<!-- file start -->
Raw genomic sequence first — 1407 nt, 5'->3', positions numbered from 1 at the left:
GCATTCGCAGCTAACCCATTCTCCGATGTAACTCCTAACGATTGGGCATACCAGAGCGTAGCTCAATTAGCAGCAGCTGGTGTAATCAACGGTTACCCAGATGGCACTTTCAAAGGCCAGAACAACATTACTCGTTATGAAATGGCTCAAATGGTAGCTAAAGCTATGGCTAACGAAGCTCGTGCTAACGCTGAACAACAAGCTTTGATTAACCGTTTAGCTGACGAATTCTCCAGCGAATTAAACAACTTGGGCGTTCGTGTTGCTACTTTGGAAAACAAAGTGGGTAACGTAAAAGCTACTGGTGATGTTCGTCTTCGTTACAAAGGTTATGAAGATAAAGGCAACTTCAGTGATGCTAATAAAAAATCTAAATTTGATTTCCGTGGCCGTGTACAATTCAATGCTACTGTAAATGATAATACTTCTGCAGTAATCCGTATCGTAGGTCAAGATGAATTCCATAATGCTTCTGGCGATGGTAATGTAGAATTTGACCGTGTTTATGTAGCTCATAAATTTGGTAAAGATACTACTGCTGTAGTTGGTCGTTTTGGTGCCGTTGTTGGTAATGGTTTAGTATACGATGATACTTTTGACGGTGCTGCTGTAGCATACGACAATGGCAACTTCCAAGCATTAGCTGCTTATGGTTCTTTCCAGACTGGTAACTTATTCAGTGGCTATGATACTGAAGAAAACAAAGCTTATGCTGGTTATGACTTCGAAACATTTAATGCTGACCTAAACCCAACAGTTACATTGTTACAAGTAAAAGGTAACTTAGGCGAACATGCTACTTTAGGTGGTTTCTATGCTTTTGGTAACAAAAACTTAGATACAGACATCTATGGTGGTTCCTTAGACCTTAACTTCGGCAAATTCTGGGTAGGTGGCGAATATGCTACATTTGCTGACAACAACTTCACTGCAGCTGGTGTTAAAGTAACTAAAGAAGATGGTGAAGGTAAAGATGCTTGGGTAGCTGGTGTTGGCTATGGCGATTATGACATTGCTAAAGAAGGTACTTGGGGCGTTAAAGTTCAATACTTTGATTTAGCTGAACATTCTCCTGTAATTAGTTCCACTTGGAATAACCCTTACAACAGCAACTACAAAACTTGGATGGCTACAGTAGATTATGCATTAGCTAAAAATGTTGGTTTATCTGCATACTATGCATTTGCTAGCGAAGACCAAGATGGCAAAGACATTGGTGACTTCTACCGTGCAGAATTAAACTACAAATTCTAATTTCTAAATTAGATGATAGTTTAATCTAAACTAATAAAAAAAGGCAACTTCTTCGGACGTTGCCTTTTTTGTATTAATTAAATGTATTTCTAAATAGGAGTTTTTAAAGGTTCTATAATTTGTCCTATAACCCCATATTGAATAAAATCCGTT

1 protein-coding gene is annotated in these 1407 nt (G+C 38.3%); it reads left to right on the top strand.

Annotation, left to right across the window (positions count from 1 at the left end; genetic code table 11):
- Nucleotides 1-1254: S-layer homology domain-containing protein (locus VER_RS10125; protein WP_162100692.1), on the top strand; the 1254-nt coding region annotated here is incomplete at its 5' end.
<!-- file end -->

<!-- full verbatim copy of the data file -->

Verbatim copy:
Raw genomic sequence first — 1407 nt, 5'->3', positions numbered from 1 at the left:
GCATTCGCAGCTAACCCATTCTCCGATGTAACTCCTAACGATTGGGCATACCAGAGCGTAGCTCAATTAGCAGCAGCTGGTGTAATCAACGGTTACCCAGATGGCACTTTCAAAGGCCAGAACAACATTACTCGTTATGAAATGGCTCAAATGGTAGCTAAAGCTATGGCTAACGAAGCTCGTGCTAACGCTGAACAACAAGCTTTGATTAACCGTTTAGCTGACGAATTCTCCAGCGAATTAAACAACTTGGGCGTTCGTGTTGCTACTTTGGAAAACAAAGTGGGTAACGTAAAAGCTACTGGTGATGTTCGTCTTCGTTACAAAGGTTATGAAGATAAAGGCAACTTCAGTGATGCTAATAAAAAATCTAAATTTGATTTCCGTGGCCGTGTACAATTCAATGCTACTGTAAATGATAATACTTCTGCAGTAATCCGTATCGTAGGTCAAGATGAATTCCATAATGCTTCTGGCGATGGTAATGTAGAATTTGACCGTGTTTATGTAGCTCATAAATTTGGTAAAGATACTACTGCTGTAGTTGGTCGTTTTGGTGCCGTTGTTGGTAATGGTTTAGTATACGATGATACTTTTGACGGTGCTGCTGTAGCATACGACAATGGCAACTTCCAAGCATTAGCTGCTTATGGTTCTTTCCAGACTGGTAACTTATTCAGTGGCTATGATACTGAAGAAAACAAAGCTTATGCTGGTTATGACTTCGAAACATTTAATGCTGACCTAAACCCAACAGTTACATTGTTACAAGTAAAAGGTAACTTAGGCGAACATGCTACTTTAGGTGGTTTCTATGCTTTTGGTAACAAAAACTTAGATACAGACATCTATGGTGGTTCCTTAGACCTTAACTTCGGCAAATTCTGGGTAGGTGGCGAATATGCTACATTTGCTGACAACAACTTCACTGCAGCTGGTGTTAAAGTAACTAAAGAAGATGGTGAAGGTAAAGATGCTTGGGTAGCTGGTGTTGGCTATGGCGATTATGACATTGCTAAAGAAGGTACTTGGGGCGTTAAAGTTCAATACTTTGATTTAGCTGAACATTCTCCTGTAATTAGTTCCACTTGGAATAACCCTTACAACAGCAACTACAAAACTTGGATGGCTACAGTAGATTATGCATTAGCTAAAAATGTTGGTTTATCTGCATACTATGCATTTGCTAGCGAAGACCAAGATGGCAAAGACATTGGTGACTTCTACCGTGCAGAATTAAACTACAAATTCTAATTTCTAAATTAGATGATAGTTTAATCTAAACTAATAAAAAAAGGCAACTTCTTCGGACGTTGCCTTTTTTGTATTAATTAAATGTATTTCTAAATAGGAGTTTTTAAAGGTTCTATAATTTGTCCTATAACCCCATATTGAATAAAATCCGTT

1 protein-coding gene is annotated in these 1407 nt (G+C 38.3%); it reads left to right on the top strand.

Annotation, left to right across the window (positions count from 1 at the left end; genetic code table 11):
- Nucleotides 1-1254: S-layer homology domain-containing protein (locus VER_RS10125; protein WP_162100692.1), on the top strand; the 1254-nt coding region annotated here is incomplete at its 5' end.